Coca-Cola looks East in biggest Chines takeover by a foreign company
HONG KONG (Reuters) – Coca-Cola Co, the world's largest soft drinks maker, offered to buy juice maker China Huiyuan for a hefty premium, marking the biggest takeover in China by a foreign company.
The all-cash deal of $2.5 billion, which still requires regulatory approval, values Huiyuan at nearly three times its closing price on Friday.
Coca-Cola, which has offset flat sales at home by expanding globally, dominates a growing Chinese diluted-juice market and now hopes to make inroads into an untapped pure-juice sector.
Major acquisitions have slowed to a trickle in past years in a fragmented Chinese consumer industry as companies grapple with fierce competition and a slide in margins. Local brand names are also known to resist foreign control, analysts said.
Huiyuan, more than one-fifth-owned by France’s Danone, controls 10.3 percent of a Chinese fruit-vegetable juice market that grew 15 percent last year to $2 billion. It’s followed closely by Coca-Cola with a 9.7 percent market share.
China is already Coca-Cola’s fourth-largest market and a crucial battleground with rival PepsiCo — it has twice Pepsi’s soft-drinks market share with 15.5 percent.
Coca-Cola is paying a high premium for a company it hopes will strengthen its grip on the domestic juice market, and it may have plans to sell Huiyuan’s drinks abroad, analysts say.
"The move is a big surprise to the market and the offer is super-generous," said Lawrence Chor, analyst at Tai Fook Securities. "It’s very possible Coca-Cola will leverage the Huiyuan brand, acquire other Chinese juice makers, then boost their output for export."
Morgan Stanley analysts said in a research note that the deal made strategic sense but "comes at a price, as do most high-growth assets in China." The note said that investors "might at first react negatively to the high price paid."
Coca-Cola agreed to pay HK$12.20 a share in cash — 43 times Huiyuan’s forecast 2008 earnings and nearly three times its Friday close of HK$4.14 — for the 16-year-old company.
Huiyuan shares soared 170 percent on Wednesday, regaining levels last seen in October 2007.
Three shareholders, including Danone, holding a combined 66 percent in Huiyuan agreed to sell their stakes, Coca-Cola said.
Coca-Cola will now make a general offer for all shares, bonds and options in Huiyuan, and plans to take the company private.
The purchase is the single largest takeover in China, where inbound M&A is notoriously difficult given state dominance of the corporate sector and regulatory red tape. Nationalistic pride often triggers protests when foreign companies gain influence over domestic businesses.
A $375 million offer by U.S. private equity firm Carlyle Group to buy a stake in Xugong Group Construction Machinery Co was abandoned in July after some Chinese officials argued that the government was selling off state assets to foreigners too cheaply.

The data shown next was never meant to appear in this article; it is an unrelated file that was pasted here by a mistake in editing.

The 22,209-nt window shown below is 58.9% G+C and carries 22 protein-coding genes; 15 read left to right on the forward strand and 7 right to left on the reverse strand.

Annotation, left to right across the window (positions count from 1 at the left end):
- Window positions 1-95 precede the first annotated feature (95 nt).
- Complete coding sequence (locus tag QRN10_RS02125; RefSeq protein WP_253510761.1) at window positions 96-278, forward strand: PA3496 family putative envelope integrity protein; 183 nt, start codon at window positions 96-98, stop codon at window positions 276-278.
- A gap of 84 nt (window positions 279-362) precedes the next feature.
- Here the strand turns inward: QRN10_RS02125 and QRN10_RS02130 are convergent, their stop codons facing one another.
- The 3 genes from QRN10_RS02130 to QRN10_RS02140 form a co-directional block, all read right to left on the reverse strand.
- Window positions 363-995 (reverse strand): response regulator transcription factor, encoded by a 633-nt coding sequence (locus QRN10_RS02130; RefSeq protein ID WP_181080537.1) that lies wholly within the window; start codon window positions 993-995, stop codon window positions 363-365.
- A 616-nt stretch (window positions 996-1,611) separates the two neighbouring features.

Chinese inbound corporate deals so far are up 30 percent from a year ago, to $15.3 billion, Thomson Reuters data show.
The Chinese juice market — encompassing pure juice, diluted juices and nectars — is expected by analysts to grow more than 10 percent in coming years as rising incomes, benefiting Huiyuan, Tingyi, Uni-president and others.
Sales of juice in China rose 15 percent last year to 13.6 billion yuan ($1.99 billion) and sales volume rose 12.3 percent to 2.57 billion liters, based on AC Nielsen data from Huiyuan.
Coca-Cola said its own China sales rose 20 percent in volume in the first quarter and 13 percent in the second quarter.
"Coca-Cola is looking to tap the pure juice market where Huiyuan is the market leader," said Emma Liu, an analyst with Nomura Securities. "Though it’s a relatively small market in the beverages space, it’s a high-growth market because of the growing personal income in China and increased health awareness."
Huiyuan said it controls about 43 percent of China’s pure-juice market and expects sales to grow five-fold in three to five years to 10 billion yuan.
Shares of smaller competitors rallied, with Andre Juice jumping 11 percent as the broader market dropped 2 percent.
"Huiyuan is a long-established and successful juice brand in China and is highly complementary to the Coca-Cola China business," said Muhtar Kent, chief executive of Coca-Cola.
The deal hands a whopping profit to Huiyuan’s investors.
Danone, which has about 23 percent of Huiyuan, said it had tendered its stake to Coca-Cola and expected a profit of about 100 million euros ($145 million).
U.S. private equity firm Warburg Pincus & Co also stands to make a windfall as its near-7 percent stake in Huiyuan is now worth around $175 million. The New York investment firm invested around $62.5 million in the juice maker at the time Danone took its stake in 2006.
Coca-Cola was advised on the deal by Royal Bank of Scotland and Huiyuan was advised by Goldman Sachs.
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